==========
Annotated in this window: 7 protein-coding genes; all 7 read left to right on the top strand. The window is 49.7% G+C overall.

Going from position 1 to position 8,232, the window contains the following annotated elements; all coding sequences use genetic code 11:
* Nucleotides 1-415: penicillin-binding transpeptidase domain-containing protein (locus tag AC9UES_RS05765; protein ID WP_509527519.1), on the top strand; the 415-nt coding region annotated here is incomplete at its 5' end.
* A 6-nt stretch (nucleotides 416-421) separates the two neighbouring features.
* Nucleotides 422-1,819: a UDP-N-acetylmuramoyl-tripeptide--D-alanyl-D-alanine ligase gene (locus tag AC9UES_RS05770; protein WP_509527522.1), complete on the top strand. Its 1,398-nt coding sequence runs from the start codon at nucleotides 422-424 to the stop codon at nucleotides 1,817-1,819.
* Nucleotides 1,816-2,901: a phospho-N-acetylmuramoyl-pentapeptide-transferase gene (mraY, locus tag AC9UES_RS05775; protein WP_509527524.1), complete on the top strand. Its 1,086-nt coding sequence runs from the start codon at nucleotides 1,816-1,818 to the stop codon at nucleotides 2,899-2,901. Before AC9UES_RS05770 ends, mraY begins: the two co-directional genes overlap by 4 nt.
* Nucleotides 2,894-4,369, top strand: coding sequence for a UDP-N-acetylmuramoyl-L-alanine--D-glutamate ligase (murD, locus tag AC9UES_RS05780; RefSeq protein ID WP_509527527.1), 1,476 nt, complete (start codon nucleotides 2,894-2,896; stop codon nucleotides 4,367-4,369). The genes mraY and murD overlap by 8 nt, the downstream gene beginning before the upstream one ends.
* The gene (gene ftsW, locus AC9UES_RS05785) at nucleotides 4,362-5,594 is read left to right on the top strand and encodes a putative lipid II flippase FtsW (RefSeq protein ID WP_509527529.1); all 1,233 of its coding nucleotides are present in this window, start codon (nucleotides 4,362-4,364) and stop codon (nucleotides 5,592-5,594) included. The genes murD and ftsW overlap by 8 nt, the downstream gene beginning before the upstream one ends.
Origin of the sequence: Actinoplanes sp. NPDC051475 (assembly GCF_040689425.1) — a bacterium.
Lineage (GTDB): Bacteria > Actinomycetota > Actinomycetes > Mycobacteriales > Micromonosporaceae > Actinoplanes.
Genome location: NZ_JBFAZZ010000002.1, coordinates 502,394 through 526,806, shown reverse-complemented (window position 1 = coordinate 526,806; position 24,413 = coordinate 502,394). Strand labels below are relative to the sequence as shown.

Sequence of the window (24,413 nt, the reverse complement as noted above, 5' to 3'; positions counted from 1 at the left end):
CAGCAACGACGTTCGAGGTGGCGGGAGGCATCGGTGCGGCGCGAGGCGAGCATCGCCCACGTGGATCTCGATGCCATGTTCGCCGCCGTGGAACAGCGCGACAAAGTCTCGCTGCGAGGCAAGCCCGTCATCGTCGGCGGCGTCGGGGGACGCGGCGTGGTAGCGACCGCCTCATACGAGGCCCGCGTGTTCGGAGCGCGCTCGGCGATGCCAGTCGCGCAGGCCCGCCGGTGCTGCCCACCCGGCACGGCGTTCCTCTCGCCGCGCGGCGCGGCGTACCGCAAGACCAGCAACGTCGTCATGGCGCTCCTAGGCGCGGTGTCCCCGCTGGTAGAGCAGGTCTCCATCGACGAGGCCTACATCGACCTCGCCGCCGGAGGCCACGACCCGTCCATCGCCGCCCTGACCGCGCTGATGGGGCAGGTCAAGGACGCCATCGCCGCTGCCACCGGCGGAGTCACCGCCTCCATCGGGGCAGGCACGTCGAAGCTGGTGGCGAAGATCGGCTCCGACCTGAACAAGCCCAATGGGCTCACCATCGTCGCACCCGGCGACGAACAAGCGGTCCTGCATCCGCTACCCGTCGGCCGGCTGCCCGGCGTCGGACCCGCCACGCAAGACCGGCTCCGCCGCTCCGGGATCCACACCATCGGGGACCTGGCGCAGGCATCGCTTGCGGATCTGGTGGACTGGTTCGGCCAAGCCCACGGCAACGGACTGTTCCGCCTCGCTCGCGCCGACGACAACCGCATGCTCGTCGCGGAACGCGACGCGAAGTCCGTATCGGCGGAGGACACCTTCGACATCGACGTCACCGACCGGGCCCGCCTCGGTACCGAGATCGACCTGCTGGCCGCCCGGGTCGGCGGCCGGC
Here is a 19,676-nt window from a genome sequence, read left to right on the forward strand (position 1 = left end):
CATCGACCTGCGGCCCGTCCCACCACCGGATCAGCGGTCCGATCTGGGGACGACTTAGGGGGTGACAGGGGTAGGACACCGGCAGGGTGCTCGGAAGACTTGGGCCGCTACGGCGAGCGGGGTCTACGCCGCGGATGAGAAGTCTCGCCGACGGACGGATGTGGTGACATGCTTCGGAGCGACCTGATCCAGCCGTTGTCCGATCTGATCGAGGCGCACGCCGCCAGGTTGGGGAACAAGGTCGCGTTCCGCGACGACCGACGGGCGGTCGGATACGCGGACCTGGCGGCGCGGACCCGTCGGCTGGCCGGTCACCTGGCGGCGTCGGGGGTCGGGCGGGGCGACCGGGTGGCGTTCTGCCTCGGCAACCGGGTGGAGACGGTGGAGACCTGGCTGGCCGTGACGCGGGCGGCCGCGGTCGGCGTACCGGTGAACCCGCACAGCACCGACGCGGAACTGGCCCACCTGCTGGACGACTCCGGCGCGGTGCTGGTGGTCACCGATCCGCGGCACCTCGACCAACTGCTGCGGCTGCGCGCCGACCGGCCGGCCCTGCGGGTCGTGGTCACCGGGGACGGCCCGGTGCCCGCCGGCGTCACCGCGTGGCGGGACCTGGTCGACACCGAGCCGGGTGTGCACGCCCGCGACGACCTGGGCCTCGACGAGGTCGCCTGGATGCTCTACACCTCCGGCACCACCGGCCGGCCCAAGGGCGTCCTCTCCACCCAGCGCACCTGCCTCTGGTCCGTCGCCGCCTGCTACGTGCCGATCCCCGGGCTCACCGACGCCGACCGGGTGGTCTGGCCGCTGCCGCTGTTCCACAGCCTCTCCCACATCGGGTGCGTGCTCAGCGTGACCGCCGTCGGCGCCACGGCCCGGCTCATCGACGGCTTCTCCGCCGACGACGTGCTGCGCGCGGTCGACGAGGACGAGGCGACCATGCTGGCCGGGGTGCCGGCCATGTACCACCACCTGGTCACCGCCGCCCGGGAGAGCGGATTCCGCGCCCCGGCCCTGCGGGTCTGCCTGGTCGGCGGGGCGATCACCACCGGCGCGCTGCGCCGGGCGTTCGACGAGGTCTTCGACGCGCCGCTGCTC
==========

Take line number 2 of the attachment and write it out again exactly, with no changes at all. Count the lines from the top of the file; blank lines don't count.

Going from position 1 to position 8,232, the window contains the following annotated elements; all coding sequences use genetic code 11: